he protein content in flour ranges varies from brand to brand, and even from product to product. Learn how to read the label so you know which kind of flour to use when.
Here are four most popular kinds of flour, based on their protein content.
Cake & Pastry Flour: 7 – 9 % protein
All-Purpose Flour: 10 – 12% protein
Bread Flour: 12 – 16% protein
Whole-Wheat Flour: 16% protein
You can buy specific flours for specific baking, but In Canada, you really don’t need to. The white, all purpose flour you see in every Canadian supermarket is some of the finest in the world. In fact, we are the third largest exporter of wheat after Russia and the USA.
Canadian wheat has a higher percentage of protein (close to 13%) than American all purpose flours (around 9 to 11% protein). Canadian flour can feel “stronger” and more elastic than an equivalent American flour, which will feel “softer.”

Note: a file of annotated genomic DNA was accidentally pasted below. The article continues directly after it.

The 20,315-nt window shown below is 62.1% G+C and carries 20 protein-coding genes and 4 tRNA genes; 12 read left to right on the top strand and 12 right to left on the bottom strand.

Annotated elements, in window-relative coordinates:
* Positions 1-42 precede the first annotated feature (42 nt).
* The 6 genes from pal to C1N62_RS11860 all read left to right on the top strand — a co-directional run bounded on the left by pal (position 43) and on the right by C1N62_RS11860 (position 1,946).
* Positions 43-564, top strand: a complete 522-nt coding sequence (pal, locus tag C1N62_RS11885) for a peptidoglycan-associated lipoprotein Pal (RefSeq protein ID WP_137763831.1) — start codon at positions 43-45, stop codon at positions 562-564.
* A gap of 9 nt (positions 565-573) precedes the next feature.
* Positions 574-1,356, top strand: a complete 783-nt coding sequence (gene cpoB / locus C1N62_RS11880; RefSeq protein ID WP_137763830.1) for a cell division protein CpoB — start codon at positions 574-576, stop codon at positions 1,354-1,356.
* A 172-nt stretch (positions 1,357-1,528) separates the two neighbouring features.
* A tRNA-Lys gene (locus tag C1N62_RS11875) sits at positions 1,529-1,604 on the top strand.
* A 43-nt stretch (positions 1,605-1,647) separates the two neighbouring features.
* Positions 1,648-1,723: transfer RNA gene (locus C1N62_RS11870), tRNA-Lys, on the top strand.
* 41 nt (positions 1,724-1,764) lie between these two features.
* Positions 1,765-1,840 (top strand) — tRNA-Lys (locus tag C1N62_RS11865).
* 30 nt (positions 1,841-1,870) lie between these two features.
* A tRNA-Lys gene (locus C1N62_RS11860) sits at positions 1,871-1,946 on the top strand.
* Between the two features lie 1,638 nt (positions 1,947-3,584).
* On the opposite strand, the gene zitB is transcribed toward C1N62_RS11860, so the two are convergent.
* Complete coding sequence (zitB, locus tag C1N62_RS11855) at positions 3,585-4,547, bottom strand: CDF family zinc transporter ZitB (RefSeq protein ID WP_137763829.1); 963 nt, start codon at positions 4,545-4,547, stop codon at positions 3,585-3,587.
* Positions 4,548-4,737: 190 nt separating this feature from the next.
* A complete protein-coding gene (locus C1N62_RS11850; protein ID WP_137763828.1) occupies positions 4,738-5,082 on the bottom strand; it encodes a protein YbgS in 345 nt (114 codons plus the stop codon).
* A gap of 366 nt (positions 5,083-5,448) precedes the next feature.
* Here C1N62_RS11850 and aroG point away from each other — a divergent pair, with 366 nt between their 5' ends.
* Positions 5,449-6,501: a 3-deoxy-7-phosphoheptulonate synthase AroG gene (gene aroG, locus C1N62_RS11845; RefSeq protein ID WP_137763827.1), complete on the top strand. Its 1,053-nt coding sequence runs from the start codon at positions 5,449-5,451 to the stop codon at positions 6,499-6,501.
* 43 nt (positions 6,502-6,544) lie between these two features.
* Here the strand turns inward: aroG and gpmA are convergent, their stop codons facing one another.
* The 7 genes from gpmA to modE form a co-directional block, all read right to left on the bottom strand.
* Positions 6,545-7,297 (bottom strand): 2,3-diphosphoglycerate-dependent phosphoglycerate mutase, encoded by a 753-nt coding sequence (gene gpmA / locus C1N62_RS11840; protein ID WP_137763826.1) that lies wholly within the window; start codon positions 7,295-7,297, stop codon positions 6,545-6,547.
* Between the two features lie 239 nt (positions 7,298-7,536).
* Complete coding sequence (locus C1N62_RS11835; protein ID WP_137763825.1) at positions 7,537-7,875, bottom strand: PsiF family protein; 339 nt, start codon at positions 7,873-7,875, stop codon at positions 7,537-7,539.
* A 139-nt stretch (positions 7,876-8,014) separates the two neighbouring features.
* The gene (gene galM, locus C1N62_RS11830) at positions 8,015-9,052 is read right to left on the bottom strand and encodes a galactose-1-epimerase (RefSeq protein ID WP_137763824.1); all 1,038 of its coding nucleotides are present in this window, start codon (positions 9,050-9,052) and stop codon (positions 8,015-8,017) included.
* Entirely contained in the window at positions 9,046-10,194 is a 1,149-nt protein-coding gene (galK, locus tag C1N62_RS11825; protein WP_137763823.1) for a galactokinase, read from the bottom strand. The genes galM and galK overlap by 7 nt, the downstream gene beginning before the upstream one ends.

To see how much protein content is in your flour, look at the nutritional info onthe package.
If the nutritional info shows 12 grams of protein per 100 grams of flour, the protein content is 12%.
However, if the nutritional information is different than per 100 grams, you need to do a bit of math.
On the label below, there are 4 grams of flour per 30 grams of flour. To determine the protein content, simply multiply 4 by 100, then divide by 30 .
4 g protein per 30 g flour
4 × 100 = 400
400 / 30 = 13.33
This flour has a protein content of 13.33%.